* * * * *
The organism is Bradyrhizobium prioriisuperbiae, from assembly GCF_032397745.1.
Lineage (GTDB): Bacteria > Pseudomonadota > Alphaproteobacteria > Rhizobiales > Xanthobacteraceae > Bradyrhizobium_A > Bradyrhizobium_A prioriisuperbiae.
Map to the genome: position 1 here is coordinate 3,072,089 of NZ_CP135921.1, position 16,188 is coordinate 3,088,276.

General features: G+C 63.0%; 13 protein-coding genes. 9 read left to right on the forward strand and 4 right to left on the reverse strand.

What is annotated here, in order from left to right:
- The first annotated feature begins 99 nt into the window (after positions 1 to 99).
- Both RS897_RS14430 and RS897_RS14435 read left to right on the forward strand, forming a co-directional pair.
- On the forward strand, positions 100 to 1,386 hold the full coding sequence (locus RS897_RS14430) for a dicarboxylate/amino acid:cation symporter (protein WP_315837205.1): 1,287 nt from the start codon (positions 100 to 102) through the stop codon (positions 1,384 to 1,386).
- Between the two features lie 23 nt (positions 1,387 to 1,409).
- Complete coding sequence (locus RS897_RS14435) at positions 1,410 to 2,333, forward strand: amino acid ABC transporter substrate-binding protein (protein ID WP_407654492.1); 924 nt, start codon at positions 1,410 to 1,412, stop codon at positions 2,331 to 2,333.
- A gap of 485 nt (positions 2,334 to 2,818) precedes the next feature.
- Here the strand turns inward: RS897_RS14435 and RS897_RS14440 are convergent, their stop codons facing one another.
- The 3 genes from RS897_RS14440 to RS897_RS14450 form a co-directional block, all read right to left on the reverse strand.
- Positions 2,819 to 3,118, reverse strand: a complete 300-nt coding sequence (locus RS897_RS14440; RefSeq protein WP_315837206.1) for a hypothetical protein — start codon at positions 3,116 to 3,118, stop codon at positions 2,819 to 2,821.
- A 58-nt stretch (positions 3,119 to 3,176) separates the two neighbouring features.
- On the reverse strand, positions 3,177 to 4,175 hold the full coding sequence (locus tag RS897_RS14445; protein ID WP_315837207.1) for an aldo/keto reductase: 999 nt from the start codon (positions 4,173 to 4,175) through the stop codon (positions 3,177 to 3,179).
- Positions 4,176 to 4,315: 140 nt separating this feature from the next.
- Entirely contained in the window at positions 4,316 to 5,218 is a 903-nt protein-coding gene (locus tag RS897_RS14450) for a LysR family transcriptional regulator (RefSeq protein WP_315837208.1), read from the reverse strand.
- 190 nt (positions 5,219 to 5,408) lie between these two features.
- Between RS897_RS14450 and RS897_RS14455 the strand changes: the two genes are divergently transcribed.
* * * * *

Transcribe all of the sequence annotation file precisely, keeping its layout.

The organism is Bradyrhizobium prioriisuperbiae, from assembly GCF_032397745.1.
Lineage (GTDB): Bacteria > Pseudomonadota > Alphaproteobacteria > Rhizobiales > Xanthobacteraceae > Bradyrhizobium_A > Bradyrhizobium_A prioriisuperbiae.
Map to the genome: position 1 here is coordinate 3,072,089 of NZ_CP135921.1, position 16,188 is coordinate 3,088,276.

General features: G+C 63.0%; 13 protein-coding genes. 9 read left to right on the forward strand and 4 right to left on the reverse strand.

What is annotated here, in order from left to right:
- The first annotated feature begins 99 nt into the window (after positions 1 to 99).
- Both RS897_RS14430 and RS897_RS14435 read left to right on the forward strand, forming a co-directional pair.
- On the forward strand, positions 100 to 1,386 hold the full coding sequence (locus RS897_RS14430) for a dicarboxylate/amino acid:cation symporter (protein WP_315837205.1): 1,287 nt from the start codon (positions 100 to 102) through the stop codon (positions 1,384 to 1,386).
- Between the two features lie 23 nt (positions 1,387 to 1,409).
- Complete coding sequence (locus RS897_RS14435) at positions 1,410 to 2,333, forward strand: amino acid ABC transporter substrate-binding protein (protein ID WP_407654492.1); 924 nt, start codon at positions 1,410 to 1,412, stop codon at positions 2,331 to 2,333.
- A gap of 485 nt (positions 2,334 to 2,818) precedes the next feature.
- Here the strand turns inward: RS897_RS14435 and RS897_RS14440 are convergent, their stop codons facing one another.
- The 3 genes from RS897_RS14440 to RS897_RS14450 form a co-directional block, all read right to left on the reverse strand.
- Positions 2,819 to 3,118, reverse strand: a complete 300-nt coding sequence (locus RS897_RS14440; RefSeq protein WP_315837206.1) for a hypothetical protein — start codon at positions 3,116 to 3,118, stop codon at positions 2,819 to 2,821.
- A 58-nt stretch (positions 3,119 to 3,176) separates the two neighbouring features.
- On the reverse strand, positions 3,177 to 4,175 hold the full coding sequence (locus tag RS897_RS14445; protein ID WP_315837207.1) for an aldo/keto reductase: 999 nt from the start codon (positions 4,173 to 4,175) through the stop codon (positions 3,177 to 3,179).
- Positions 4,176 to 4,315: 140 nt separating this feature from the next.
- Entirely contained in the window at positions 4,316 to 5,218 is a 903-nt protein-coding gene (locus tag RS897_RS14450) for a LysR family transcriptional regulator (RefSeq protein WP_315837208.1), read from the reverse strand.
- 190 nt (positions 5,219 to 5,408) lie between these two features.
- Between RS897_RS14450 and RS897_RS14455 the strand changes: the two genes are divergently transcribed.